“Poe” is a very cute 1.5 year old black male cat who came to Welland Animal Hospital with a history of multiple episodes of severe vomiting, no interest in food and acting very quietly over the last 12 hours. He had no previous medical problems except for some vomiting 1 month previously after chewing on a flotation foam “pool noodle”. Bloodwork was unremarkable, and abdominal radiographs revealed no radio-dense foreign body but there was an unusual gas pocket in the small intestine. Abdominal palpation was unremarkable except for some mild discomfort. “Poe” was placed on IV fluids to maintain his hydration, and medications to control his vomiting and discomfort. This initial supportive care did not seem to alleviate his abdominal problems and repeat abdominal radiographs revealed a similar gas pocket and slight dilation of a small portion of his small intestine. An exploratory surgery was recommended in an attempt to discover what was causing “Poe”‘s problems.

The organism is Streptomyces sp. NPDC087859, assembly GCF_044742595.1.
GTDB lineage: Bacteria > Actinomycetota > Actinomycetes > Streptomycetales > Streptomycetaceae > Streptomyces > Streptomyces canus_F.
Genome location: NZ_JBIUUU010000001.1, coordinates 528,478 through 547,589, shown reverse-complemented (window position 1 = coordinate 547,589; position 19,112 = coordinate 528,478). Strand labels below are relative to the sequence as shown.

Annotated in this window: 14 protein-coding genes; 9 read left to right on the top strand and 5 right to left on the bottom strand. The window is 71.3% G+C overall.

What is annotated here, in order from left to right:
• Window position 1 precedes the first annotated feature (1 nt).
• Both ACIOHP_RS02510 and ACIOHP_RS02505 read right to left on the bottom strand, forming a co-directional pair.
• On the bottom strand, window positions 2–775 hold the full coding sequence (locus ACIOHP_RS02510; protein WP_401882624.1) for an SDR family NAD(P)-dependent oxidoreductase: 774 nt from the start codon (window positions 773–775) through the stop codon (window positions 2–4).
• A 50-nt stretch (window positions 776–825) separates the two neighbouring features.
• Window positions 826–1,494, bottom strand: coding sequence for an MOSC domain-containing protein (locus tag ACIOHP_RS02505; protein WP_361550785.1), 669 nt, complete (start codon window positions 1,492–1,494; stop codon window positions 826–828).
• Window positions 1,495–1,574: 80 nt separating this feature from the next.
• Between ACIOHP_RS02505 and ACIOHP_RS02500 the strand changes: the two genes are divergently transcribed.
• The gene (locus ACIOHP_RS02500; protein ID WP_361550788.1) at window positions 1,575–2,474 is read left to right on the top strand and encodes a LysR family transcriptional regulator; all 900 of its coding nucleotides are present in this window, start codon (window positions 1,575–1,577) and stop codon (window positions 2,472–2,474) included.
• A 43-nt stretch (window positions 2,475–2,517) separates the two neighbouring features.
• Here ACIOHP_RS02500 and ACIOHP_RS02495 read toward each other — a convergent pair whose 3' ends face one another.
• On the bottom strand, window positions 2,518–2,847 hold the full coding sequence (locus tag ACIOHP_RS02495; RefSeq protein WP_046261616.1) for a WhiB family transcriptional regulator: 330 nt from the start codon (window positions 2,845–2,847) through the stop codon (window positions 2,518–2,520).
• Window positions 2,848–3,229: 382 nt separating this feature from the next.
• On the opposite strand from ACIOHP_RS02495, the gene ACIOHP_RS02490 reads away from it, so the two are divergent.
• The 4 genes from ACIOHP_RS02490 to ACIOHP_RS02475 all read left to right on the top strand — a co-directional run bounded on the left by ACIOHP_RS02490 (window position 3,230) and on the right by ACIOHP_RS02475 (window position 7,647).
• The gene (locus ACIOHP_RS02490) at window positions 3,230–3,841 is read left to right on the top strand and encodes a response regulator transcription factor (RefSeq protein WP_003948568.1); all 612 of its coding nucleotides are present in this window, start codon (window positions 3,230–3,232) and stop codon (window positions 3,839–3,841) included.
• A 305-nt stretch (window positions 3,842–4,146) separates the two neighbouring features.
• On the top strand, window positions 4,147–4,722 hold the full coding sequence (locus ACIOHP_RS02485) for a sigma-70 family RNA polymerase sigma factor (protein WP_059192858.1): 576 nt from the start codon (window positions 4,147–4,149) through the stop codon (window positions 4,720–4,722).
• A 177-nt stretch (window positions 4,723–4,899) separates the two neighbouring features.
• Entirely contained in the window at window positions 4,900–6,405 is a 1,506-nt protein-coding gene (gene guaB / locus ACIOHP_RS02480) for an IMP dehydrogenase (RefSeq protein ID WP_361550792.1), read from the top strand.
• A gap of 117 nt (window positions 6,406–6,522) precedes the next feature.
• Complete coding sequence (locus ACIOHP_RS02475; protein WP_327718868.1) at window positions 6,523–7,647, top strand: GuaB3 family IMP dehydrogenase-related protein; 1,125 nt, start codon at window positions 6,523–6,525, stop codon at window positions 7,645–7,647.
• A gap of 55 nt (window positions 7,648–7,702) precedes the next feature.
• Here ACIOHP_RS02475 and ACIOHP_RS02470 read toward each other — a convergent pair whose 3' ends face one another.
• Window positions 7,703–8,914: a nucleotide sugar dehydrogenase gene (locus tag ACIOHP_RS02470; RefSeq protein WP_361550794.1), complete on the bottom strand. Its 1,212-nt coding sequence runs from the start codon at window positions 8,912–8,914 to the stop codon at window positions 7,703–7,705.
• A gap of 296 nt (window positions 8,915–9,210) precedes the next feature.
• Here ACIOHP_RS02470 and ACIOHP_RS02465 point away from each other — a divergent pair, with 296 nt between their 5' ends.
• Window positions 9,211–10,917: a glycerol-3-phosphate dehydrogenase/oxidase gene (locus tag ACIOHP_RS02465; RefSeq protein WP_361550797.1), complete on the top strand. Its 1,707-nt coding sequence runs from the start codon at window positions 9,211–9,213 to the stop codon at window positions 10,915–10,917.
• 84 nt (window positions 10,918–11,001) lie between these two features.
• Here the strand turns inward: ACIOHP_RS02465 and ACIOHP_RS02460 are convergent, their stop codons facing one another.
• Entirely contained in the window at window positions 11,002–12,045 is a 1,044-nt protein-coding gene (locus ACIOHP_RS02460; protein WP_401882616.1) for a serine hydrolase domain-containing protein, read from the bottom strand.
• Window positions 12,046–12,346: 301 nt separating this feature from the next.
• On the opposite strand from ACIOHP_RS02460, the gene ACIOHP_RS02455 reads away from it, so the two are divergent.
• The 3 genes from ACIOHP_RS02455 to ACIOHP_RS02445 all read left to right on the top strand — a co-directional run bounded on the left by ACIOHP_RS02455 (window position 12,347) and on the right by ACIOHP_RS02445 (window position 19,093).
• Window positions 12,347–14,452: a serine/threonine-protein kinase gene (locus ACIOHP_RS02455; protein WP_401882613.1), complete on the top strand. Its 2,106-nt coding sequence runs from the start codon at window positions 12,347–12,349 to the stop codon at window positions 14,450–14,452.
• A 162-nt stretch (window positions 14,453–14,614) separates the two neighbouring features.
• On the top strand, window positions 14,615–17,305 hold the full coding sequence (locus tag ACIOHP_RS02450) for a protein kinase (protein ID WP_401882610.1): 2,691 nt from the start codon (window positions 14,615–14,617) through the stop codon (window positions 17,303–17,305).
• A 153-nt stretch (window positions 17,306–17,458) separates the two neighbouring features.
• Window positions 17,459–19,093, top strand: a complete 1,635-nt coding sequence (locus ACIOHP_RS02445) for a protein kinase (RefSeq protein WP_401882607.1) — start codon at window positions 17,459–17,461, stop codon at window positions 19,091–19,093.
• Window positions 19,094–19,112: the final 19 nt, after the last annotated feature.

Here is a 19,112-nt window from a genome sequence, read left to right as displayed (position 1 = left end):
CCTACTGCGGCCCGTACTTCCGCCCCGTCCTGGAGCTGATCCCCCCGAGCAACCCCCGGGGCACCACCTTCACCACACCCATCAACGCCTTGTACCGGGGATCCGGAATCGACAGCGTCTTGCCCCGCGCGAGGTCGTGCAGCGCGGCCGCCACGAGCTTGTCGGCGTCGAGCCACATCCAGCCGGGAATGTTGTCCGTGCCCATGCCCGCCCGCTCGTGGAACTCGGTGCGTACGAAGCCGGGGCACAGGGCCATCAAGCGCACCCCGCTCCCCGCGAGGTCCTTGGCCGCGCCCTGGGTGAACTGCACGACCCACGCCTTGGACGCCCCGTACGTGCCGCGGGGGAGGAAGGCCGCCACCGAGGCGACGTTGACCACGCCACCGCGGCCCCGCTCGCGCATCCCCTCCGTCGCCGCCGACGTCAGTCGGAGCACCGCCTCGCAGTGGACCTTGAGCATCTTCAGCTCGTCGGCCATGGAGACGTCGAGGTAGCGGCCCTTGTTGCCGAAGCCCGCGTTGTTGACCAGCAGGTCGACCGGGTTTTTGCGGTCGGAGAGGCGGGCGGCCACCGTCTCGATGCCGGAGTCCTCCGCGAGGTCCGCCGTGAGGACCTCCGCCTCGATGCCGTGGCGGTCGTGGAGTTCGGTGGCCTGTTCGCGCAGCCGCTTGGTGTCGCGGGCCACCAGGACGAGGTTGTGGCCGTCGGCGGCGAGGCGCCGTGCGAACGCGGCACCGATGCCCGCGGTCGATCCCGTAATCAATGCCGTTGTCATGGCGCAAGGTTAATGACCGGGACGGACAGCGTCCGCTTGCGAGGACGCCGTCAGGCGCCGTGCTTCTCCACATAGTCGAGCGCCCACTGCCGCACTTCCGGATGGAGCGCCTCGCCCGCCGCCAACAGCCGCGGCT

A thorough exam of his abdomen revealed an inflamed pancreas and duodenum (first part of the small intestine) – consistent with pancreatitis and possible local irritation from a foreign body.
Further along his small intestine (mid jejunum) a foreign body was palpable which completely blocked the passage of gas and fluid.
The intestines had lost there normal motility (ileus). The intestine in which the foreign body was found looked viable and an incision was made just beyond the obstruction (enterotomy) and the foreign material was gently pushed out of the incision.
The foreign material was – you guessed it – a large piece of compressed foam from the previous chewed “pool noodle” – which had probably sat in the stomach for a month before proceeding into the small intestine and causing an obstruction. The intestinal incision was sutured and the abdominal incision routinely closed. “Poe” recovered uneventfully and is doing very well. No more “noodles” for you.